SEOUL — When Lee Gyu-il, 55, a veteran banker at South Korea’s largest lender lost his job early this year, he felt he had little choice but to set up his own business, joining the ranks of a legion of older workers feeling stuck in an economic rut.
For the past month, Lee has been selling hearing aid devices at a corner of an ear clinic in the western city of Incheon. He ended his 29-year career with Kookmin Bank when he was placed under a wage peak program that cuts wages of employees past a certain age every year until they retire.
“The whole country is just sending out long-serving workers in the name of creating jobs for the youth without making sufficient effort to create new jobs”
Lee Gyu-il, a former veteran banker at South Korea’s largest lender
“The whole country is just sending out long-serving workers in the name of creating jobs for the youth without making sufficient effort to create new jobs,” Lee said.
That program is among several that President Moon Jae-in’s government is using under a growth model whose signature policies include a hefty rise in minimum wages, creation of more public-sector jobs and a shorter working week.
Moon came into office in May 2017 promising to create jobs, raise wages and boost domestic demand. Instead his policies have led to rampant unemployment as thousands of small businesses were shuttered, slowed the economy to a crawl and forced the government to spend billions of dollars in handouts to the youth and jobless.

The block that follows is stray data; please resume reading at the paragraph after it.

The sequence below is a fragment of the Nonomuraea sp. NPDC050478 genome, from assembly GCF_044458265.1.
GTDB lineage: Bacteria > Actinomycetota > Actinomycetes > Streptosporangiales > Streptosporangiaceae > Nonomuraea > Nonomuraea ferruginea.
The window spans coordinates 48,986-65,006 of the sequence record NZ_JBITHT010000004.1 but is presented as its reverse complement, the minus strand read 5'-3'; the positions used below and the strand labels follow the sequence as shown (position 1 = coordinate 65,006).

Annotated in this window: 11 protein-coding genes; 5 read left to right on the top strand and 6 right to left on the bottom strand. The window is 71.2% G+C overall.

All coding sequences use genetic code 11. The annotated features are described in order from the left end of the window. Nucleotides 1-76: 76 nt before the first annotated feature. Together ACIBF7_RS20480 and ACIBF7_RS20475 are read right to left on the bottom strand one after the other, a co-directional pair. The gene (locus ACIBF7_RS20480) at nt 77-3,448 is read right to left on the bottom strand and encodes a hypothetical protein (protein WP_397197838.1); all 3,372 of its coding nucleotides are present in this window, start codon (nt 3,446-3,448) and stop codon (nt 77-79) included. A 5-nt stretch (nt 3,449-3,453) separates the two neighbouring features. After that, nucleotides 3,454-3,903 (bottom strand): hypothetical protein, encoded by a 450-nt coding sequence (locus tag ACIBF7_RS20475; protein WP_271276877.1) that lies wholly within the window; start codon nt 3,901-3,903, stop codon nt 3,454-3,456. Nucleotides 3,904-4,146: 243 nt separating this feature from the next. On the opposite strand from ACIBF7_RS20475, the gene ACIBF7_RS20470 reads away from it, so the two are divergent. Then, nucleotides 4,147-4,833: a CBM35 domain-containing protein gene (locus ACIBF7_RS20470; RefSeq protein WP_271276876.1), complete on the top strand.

As growth falters in South Korea from a domestic spending slump and trade frictions, companies burdened with higher wage costs have cut jobs or given up hiring. The cap on work hours has also reduced workers’ salaries and posed another regulatory hurdle for employers.
Yet, even as thousands of workers take to the streets to strike against job conditions, the president has asked parliament for a massive expansion in next year’s budget that he says is needed to fight “grave economic conditions”.
Investors and Koreans worry the new budget will be more of the same ineffective fiscal policy, with proposals to pour money into creating jobs and welfare. And if the government’s aggressive spending fails to lift the economy out of the mire, more Koreans will find themselves relying on handouts to get by.
“Higher fiscal spending is OK, but when private sector vitality weakens, a grand shift in the government’s policy stance is needed,” said Lim Young-tae, head of economy analysis team at the Korea Enterprises Federation, an employers’ group.
“However justifiable, the current government’s economic policies are executed too hastily.”
Moon’s approval ratings have fallen to half the 84% peak when he took office, and respondents to polls have cited economic mismanagement as the top reason.
To be sure, the government has significantly expanded benefits for the poor and elderly, which have long lagged global standards despite the country’s rapid economic development.
South Korean presidents have single terms but wield a strong influence in the selection of their successors, meaning Moon has little incentive to change his left-wing stance. Last year, he replaced a finance minister who didn’t wholly agree with his pro-labor policies.
HONG KONG NEWS